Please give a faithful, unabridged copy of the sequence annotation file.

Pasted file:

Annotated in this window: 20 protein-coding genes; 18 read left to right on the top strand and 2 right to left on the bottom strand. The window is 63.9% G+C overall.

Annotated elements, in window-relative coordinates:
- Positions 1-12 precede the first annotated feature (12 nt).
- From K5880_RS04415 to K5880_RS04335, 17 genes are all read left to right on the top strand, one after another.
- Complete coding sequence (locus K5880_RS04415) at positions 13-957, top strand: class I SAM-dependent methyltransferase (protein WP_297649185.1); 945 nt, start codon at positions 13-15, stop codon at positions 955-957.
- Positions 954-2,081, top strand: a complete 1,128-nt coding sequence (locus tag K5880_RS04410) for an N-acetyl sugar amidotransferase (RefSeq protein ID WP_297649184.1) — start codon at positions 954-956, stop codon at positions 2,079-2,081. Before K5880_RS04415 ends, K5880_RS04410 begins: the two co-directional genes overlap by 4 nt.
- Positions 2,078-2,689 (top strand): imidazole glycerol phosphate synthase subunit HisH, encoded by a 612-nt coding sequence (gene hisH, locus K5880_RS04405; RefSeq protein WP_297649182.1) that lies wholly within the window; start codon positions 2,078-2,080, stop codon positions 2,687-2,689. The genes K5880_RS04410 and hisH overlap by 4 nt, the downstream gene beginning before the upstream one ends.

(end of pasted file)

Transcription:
Annotated in this window: 20 protein-coding genes; 18 read left to right on the top strand and 2 right to left on the bottom strand. The window is 63.9% G+C overall.

Annotated elements, in window-relative coordinates:
- Positions 1-12 precede the first annotated feature (12 nt).
- From K5880_RS04415 to K5880_RS04335, 17 genes are all read left to right on the top strand, one after another.
- Complete coding sequence (locus K5880_RS04415) at positions 13-957, top strand: class I SAM-dependent methyltransferase (protein WP_297649185.1); 945 nt, start codon at positions 13-15, stop codon at positions 955-957.
- Positions 954-2,081, top strand: a complete 1,128-nt coding sequence (locus tag K5880_RS04410) for an N-acetyl sugar amidotransferase (RefSeq protein ID WP_297649184.1) — start codon at positions 954-956, stop codon at positions 2,079-2,081. Before K5880_RS04415 ends, K5880_RS04410 begins: the two co-directional genes overlap by 4 nt.
- Positions 2,078-2,689 (top strand): imidazole glycerol phosphate synthase subunit HisH, encoded by a 612-nt coding sequence (gene hisH, locus K5880_RS04405; RefSeq protein WP_297649182.1) that lies wholly within the window; start codon positions 2,078-2,080, stop codon positions 2,687-2,689. The genes K5880_RS04410 and hisH overlap by 4 nt, the downstream gene beginning before the upstream one ends.